07, Feb 2023
We celebrates Valentine's Day on Feb. 14, turning our thoughts to hearts and love. But this month also reminds us to focus on heart health.
Heart disease is the leading cause of death in the United States, affecting Americans of all ages, ethnicities, and gender. Risk factors, including high cholesterol, high blood pressure, smoking, diabetes and excessive alcohol use, can increase your chance of developing heart disease.
You can play an active role in reducing your risk factors for heart disease by partaking in a healthy diet, engaging in daily exercise routines, quitting smoking, restricting alcohol intake, and keeping blood pressure and cholesterol under control.
February is American Heart Month, so let's all get started on some heart-healthy habits and focus on cardiovascular health!
Taking the time to care for your heart can be very challenging amidst your busy daily routine. Making small lifestyle and dietary changes and taking specific preventive measures can lower your risk of developing heart disease.
Exercise is, of course, heart-healthy, and everyone should make an effort to stay physically active. But, few people can lose weight with exercise alone, and for weight loss, this dreaded phrase still rings true: count your calories.
Allocate two and a half hours of physical activity each week — that is, 30 minutes of aerobic exercise daily, five days a week. Pertain to a healthy diet that is low in sodium and saturated fat. Try eating more vegetables, fruits, whole grains, vegetable oils, and fat-free or low-fat dairy products. Limit food with high sugar and other sweeteners.
Mindful eating is an exciting method that is catching on, generally with people who are already into a healthy lifestyle. Avoid second servings on your plate as much as possible.
If you drink alcohol, drink only in moderation. Choosing a healthy diet and regular exercise will help you maintain a healthy weight. Try to keep a record of your blood pressure and cholesterol numbers. Visit your doctor for periodic checks to stay in tune.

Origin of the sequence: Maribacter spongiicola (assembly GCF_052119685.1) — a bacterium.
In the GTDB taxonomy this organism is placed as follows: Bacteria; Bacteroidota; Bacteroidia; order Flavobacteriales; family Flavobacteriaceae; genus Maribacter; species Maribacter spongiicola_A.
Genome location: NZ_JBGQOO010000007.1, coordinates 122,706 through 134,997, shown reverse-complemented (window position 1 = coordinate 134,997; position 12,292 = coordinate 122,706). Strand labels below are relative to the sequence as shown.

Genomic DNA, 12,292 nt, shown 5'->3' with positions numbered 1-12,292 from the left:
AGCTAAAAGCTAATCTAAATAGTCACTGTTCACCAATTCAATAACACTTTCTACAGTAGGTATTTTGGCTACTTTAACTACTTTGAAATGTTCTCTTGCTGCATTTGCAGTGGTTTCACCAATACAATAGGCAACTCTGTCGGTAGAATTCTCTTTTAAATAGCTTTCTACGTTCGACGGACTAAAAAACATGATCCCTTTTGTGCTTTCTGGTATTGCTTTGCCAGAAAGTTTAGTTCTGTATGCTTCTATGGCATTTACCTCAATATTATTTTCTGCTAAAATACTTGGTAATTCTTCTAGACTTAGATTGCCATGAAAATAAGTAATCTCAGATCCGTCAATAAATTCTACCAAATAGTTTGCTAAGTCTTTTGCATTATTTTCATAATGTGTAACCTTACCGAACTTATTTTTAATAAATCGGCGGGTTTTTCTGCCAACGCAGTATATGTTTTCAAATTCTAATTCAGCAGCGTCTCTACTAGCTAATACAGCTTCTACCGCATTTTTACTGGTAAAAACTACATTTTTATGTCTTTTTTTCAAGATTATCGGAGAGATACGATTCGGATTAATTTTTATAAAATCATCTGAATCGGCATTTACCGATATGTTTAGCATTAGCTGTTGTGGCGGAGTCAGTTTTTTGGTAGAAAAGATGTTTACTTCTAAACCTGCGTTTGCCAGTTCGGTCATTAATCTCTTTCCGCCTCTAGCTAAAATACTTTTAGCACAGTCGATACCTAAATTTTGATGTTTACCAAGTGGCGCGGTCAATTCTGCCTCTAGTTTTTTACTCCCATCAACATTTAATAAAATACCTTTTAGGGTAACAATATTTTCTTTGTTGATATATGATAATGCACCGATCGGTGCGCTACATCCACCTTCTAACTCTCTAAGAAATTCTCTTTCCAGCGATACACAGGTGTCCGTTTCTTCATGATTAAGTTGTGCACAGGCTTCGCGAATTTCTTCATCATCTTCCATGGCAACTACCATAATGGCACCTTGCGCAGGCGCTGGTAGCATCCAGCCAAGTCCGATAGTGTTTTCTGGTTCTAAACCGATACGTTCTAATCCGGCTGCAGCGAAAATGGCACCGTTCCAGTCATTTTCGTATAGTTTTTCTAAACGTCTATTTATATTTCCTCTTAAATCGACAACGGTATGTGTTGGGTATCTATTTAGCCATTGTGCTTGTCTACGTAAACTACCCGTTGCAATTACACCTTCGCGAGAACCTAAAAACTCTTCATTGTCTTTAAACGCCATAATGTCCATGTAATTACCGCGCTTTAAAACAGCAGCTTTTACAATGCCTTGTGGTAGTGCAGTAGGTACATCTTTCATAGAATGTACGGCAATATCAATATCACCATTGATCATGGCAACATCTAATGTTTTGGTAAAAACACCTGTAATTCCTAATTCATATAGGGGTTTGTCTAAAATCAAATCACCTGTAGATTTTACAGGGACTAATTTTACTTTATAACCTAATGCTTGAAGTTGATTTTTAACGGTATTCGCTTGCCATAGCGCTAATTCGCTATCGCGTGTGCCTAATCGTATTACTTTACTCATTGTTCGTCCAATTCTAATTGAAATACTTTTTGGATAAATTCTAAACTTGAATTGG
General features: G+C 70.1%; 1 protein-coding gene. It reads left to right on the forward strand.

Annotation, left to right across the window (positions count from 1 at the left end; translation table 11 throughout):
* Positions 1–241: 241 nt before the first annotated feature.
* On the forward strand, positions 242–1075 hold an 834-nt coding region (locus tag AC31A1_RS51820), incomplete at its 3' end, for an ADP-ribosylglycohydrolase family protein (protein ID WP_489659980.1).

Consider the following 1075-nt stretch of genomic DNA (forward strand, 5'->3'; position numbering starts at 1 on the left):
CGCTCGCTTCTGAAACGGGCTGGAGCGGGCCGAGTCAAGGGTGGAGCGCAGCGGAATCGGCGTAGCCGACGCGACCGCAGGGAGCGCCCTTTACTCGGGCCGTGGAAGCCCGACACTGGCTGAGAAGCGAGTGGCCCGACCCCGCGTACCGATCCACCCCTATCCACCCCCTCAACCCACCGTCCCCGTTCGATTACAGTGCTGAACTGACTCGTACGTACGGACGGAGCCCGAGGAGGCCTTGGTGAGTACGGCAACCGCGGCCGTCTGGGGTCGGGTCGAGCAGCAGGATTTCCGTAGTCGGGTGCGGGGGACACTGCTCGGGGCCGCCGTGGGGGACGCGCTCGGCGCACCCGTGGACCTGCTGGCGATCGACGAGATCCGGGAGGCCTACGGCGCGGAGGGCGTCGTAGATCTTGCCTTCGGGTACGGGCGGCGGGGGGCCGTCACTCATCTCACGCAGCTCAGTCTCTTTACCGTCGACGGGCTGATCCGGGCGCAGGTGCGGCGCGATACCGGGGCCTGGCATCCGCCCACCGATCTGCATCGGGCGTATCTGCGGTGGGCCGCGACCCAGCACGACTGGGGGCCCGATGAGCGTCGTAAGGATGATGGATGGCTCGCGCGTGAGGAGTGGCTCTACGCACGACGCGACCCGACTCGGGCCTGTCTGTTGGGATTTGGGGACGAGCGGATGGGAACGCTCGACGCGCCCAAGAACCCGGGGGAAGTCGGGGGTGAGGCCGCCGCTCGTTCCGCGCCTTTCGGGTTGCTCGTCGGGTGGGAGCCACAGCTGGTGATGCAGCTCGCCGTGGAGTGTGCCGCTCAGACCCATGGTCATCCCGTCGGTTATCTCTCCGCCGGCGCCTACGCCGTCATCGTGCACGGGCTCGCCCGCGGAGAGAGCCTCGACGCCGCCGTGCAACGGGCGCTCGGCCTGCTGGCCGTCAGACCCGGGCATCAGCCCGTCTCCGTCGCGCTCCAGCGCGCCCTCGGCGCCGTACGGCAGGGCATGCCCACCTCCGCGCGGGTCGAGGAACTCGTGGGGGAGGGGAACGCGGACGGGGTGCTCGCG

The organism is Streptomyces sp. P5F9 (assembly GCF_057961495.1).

Stress can undoubtedly contribute to high blood pressure and allied heart diseases. Getting enough good quality sleep reduces the risk of having high blood pressure and heart disease. So, aim for 7–8 hours of sleep a night.
The chemicals in tobacco have harmful effects on your heart in many ways. Quit smoking if you are doing so.
It's always possible to check on your heart health. If you're 64 or younger, schedule a physical or well-check with the provider of your choice. If you're 65 or older and enrolled in Medicare, schedule an Annual Wellness Visit with your provider.
Discuss heart-healthy living, understand your risk, and make healthy choices to improve your overall health and well-being.
Dr. Sue Mitra and her staff strive to offer their patients the best care, advice and services available in the medical field with the goal to keep patient healthy & happy.
Dr. Sue Mitra is board certified in international medicine. She is seen here with a Cologuard, which is a noninvasive colon cancer screening test. (Photo by: Tim Shortt/Florida Today)